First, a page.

i-HEP.com: iHomeExerciseProgram

“Innovative Video + Web-based Platform = Better HEP Management & Better Patient Education

Mavenlive: Intelligent exercise prescription, customizable images, and documentation (free-trial available)

“Using Mavenlive will benefit you not only from a clinical standpoint, but it will help you improve relationships with your patients and your referral sources. Mavenlive clients tell us that physicians love getting professional correspondence. “

myclinicspace: High quality image and video exercises for patient rehabilitation

“myclinicspace is an online exercise prescription package for health professionals.”

MyPhysioRehab: A global community of therapists helping to speed your recovery (free-demo available)

“MyPhysioRehab allows you as a health professional to provide your patients with an injury profile and a rehabilitation programme to aid rapid recovery.”

PacPacs+: Online Rehabilitation Exercise and Client Management

“Manage your patient aftercare. Prescribe rehabilitation routines with multi-angle videos. Track consultation history and make notes for future sessions.”

Patient Care HEP: MedBridge

“Patient Care HEP is the fast, easy, comprehensive, and engaging home exercise program for rehabilitation professionals.”

Physiotec: Exercise and patient education database software

“Physiotec offers a health and fitness software with exercise programs for physiotherapy, rehabilitation and therapeutic exercises and distributes it across Canada, United-States (USA) and United-Kingdoms.”

PTX – PhysioTherapy eXercises: Create custom programs or choose ready made programs

“A free tool to create exercise programs for people with injuries and disabilities”

PhysioTools Software: Comprehensive and easy to use exercise software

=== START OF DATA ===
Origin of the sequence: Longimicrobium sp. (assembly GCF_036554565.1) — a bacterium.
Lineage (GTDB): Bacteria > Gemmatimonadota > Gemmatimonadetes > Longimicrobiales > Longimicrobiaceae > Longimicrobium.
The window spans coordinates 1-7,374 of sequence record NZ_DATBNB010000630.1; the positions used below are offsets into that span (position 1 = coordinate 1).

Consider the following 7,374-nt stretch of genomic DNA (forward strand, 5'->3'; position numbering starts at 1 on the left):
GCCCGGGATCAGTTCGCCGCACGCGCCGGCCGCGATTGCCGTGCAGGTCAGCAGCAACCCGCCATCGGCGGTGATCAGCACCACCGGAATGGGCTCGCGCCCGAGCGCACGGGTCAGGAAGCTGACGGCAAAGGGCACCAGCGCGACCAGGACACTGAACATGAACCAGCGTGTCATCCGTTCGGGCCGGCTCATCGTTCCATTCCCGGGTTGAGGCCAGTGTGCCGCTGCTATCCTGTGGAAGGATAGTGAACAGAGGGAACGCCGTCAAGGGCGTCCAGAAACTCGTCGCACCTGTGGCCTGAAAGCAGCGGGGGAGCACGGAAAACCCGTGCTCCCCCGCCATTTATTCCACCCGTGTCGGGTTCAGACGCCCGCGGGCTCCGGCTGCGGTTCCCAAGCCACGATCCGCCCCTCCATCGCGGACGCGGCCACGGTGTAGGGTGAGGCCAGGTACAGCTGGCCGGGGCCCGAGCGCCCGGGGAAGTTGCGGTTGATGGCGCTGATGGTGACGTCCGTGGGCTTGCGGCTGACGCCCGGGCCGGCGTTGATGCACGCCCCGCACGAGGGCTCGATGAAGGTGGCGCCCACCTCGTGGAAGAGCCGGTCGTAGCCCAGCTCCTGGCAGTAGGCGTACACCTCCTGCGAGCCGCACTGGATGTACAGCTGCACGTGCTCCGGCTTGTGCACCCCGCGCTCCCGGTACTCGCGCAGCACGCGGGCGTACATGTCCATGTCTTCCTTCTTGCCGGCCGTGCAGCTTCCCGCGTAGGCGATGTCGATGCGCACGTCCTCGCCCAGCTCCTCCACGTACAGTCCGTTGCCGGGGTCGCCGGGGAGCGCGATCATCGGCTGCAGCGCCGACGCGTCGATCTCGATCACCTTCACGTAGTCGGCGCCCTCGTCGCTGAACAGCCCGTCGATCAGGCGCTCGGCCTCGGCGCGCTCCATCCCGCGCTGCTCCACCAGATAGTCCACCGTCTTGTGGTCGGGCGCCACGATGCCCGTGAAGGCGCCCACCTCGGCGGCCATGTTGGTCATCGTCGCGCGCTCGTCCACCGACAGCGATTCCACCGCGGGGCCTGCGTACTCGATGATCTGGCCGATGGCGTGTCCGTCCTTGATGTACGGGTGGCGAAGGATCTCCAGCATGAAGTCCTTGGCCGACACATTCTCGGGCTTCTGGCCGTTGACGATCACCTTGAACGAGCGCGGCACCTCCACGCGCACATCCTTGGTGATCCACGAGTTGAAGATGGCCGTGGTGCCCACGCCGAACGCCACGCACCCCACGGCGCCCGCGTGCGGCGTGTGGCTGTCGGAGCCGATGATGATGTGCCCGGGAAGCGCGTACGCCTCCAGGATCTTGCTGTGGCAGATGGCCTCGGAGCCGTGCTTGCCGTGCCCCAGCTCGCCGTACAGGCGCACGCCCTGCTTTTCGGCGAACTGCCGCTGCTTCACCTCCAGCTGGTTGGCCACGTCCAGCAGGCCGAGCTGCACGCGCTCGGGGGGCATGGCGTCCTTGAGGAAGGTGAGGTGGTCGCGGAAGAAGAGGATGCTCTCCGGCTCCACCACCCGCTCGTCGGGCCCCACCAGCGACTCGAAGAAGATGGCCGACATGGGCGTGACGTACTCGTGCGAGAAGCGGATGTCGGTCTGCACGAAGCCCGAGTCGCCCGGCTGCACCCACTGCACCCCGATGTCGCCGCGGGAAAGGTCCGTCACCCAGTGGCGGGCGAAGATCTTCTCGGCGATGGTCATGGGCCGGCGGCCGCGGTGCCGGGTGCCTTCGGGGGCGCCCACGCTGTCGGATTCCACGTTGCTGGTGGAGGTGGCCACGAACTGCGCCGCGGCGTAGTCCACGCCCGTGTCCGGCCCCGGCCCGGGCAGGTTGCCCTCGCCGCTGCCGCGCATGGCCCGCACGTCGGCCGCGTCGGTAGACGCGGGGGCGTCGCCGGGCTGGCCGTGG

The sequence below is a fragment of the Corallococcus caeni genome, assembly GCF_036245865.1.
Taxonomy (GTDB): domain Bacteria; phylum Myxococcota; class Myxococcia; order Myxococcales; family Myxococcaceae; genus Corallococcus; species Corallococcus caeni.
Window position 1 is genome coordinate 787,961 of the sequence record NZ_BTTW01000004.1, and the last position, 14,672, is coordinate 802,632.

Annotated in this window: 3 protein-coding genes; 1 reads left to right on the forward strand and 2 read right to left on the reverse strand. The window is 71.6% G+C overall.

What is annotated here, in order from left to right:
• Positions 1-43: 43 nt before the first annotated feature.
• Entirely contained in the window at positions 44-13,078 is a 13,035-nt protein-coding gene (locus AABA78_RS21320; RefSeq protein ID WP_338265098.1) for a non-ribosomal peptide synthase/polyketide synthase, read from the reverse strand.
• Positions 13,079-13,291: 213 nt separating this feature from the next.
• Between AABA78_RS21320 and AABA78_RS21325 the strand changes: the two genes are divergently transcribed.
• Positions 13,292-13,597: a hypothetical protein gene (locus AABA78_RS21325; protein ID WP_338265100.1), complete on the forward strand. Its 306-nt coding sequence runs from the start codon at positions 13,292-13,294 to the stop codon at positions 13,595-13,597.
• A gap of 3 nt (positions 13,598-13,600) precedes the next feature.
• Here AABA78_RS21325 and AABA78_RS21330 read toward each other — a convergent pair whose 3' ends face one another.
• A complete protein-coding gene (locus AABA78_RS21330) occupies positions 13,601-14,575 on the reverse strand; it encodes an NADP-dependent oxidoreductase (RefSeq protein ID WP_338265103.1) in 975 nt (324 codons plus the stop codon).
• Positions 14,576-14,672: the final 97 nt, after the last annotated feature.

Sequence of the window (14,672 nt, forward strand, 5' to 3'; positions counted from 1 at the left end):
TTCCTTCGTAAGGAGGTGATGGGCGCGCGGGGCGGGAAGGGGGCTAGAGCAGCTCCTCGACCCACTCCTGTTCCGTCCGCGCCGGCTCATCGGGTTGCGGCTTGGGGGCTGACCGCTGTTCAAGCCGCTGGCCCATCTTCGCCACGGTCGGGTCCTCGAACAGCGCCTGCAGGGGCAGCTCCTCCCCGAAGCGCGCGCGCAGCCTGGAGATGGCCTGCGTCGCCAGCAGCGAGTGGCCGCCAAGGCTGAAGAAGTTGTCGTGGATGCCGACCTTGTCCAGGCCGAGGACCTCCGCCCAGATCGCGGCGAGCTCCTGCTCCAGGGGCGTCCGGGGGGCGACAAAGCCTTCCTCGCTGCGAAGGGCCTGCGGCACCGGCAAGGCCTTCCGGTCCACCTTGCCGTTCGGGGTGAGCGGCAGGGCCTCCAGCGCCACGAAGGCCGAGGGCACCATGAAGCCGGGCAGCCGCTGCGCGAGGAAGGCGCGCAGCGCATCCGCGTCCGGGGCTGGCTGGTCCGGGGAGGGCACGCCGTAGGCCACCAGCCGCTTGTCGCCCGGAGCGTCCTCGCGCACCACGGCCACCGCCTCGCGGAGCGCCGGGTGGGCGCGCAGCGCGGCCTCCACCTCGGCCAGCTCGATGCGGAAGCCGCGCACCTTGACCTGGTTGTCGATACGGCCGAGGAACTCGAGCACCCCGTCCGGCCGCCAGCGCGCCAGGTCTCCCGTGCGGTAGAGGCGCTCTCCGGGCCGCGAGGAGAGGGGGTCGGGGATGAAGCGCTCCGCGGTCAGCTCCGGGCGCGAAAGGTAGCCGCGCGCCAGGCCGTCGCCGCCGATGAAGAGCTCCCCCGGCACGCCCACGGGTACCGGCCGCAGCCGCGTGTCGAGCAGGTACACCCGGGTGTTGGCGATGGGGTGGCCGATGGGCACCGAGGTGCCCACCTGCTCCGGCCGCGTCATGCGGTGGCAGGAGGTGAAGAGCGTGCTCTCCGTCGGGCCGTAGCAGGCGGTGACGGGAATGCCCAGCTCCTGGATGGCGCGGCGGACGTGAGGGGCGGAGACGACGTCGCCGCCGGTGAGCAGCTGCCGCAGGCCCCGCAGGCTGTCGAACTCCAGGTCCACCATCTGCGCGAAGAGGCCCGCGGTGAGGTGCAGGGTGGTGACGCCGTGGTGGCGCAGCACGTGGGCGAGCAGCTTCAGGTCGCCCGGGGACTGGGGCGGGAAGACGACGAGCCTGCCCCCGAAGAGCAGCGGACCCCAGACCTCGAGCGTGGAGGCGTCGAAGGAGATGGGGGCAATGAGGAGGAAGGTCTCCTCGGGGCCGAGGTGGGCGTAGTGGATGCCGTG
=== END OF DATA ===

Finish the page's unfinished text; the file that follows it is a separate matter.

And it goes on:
“Exercise software for health and fitness professionals to print and email over 15,000 exercises for rehabilitation, physiotherapy, sports and education”

Physioview: Features professionally produced photographs, audio, video and text

“Physioview redefines the home exercise program from the fundamental to highly customized creation of rehabilitation exercise protocols. “

Physitrack: A mobile phone exclusively for practitioners

“Provides Physical Therapists with the ability to prescribe exercises, send messages to their patients”

The Rehab Lab: Online Exercise Prescription Software

“The Rehab Lab is an online exercise prescription software application that enables physiotherapists to create customised rehabilitation programmes for clients and patients.”

Simple Therapy: video exercise therapy that matches your needs, when and where you want it

“SimpleTherapy® offers more than 20 video-based exercise therapy programs designed by doctors.”

SimpleSet Pro: Advanced Exercise Prescription Software

“SimpleSet Pro is the ultimate online tool for professional exercise program design. With SimpleSet Pro you can create comprehensive exercise programs for your clients, and email or print them in minutes!”